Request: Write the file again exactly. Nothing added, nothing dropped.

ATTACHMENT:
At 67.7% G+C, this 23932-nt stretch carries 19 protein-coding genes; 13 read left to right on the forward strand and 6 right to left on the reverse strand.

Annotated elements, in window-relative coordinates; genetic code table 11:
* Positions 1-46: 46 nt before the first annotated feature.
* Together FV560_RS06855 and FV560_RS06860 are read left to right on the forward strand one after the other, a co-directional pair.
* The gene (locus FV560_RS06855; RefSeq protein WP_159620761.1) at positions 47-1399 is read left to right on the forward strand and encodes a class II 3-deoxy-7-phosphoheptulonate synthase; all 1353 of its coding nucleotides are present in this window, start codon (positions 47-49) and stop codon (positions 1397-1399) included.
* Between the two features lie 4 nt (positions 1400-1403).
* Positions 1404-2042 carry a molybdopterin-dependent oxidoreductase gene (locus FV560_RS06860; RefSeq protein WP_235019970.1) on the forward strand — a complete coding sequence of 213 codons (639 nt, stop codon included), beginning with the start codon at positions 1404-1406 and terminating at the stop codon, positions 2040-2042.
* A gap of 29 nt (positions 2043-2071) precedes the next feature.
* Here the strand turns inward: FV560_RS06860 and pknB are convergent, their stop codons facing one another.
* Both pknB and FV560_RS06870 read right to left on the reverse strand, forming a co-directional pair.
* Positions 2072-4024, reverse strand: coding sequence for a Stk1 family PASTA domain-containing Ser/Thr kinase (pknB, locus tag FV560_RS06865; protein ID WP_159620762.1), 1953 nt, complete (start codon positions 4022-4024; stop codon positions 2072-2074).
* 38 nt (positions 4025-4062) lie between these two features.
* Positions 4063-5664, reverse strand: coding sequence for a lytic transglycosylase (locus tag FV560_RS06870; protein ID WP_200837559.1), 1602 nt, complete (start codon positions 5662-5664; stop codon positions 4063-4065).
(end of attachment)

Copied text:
At 67.7% G+C, this 23932-nt stretch carries 19 protein-coding genes; 13 read left to right on the forward strand and 6 right to left on the reverse strand.

Annotated elements, in window-relative coordinates; genetic code table 11:
* Positions 1-46: 46 nt before the first annotated feature.
* Together FV560_RS06855 and FV560_RS06860 are read left to right on the forward strand one after the other, a co-directional pair.
* The gene (locus FV560_RS06855; RefSeq protein WP_159620761.1) at positions 47-1399 is read left to right on the forward strand and encodes a class II 3-deoxy-7-phosphoheptulonate synthase; all 1353 of its coding nucleotides are present in this window, start codon (positions 47-49) and stop codon (positions 1397-1399) included.
* Between the two features lie 4 nt (positions 1400-1403).
* Positions 1404-2042 carry a molybdopterin-dependent oxidoreductase gene (locus FV560_RS06860; RefSeq protein WP_235019970.1) on the forward strand — a complete coding sequence of 213 codons (639 nt, stop codon included), beginning with the start codon at positions 1404-1406 and terminating at the stop codon, positions 2040-2042.
* A gap of 29 nt (positions 2043-2071) precedes the next feature.
* Here the strand turns inward: FV560_RS06860 and pknB are convergent, their stop codons facing one another.
* Both pknB and FV560_RS06870 read right to left on the reverse strand, forming a co-directional pair.
* Positions 2072-4024, reverse strand: coding sequence for a Stk1 family PASTA domain-containing Ser/Thr kinase (pknB, locus tag FV560_RS06865; protein ID WP_159620762.1), 1953 nt, complete (start codon positions 4022-4024; stop codon positions 2072-2074).
* 38 nt (positions 4025-4062) lie between these two features.
* Positions 4063-5664, reverse strand: coding sequence for a lytic transglycosylase (locus tag FV560_RS06870; protein ID WP_200837559.1), 1602 nt, complete (start codon positions 5662-5664; stop codon positions 4063-4065).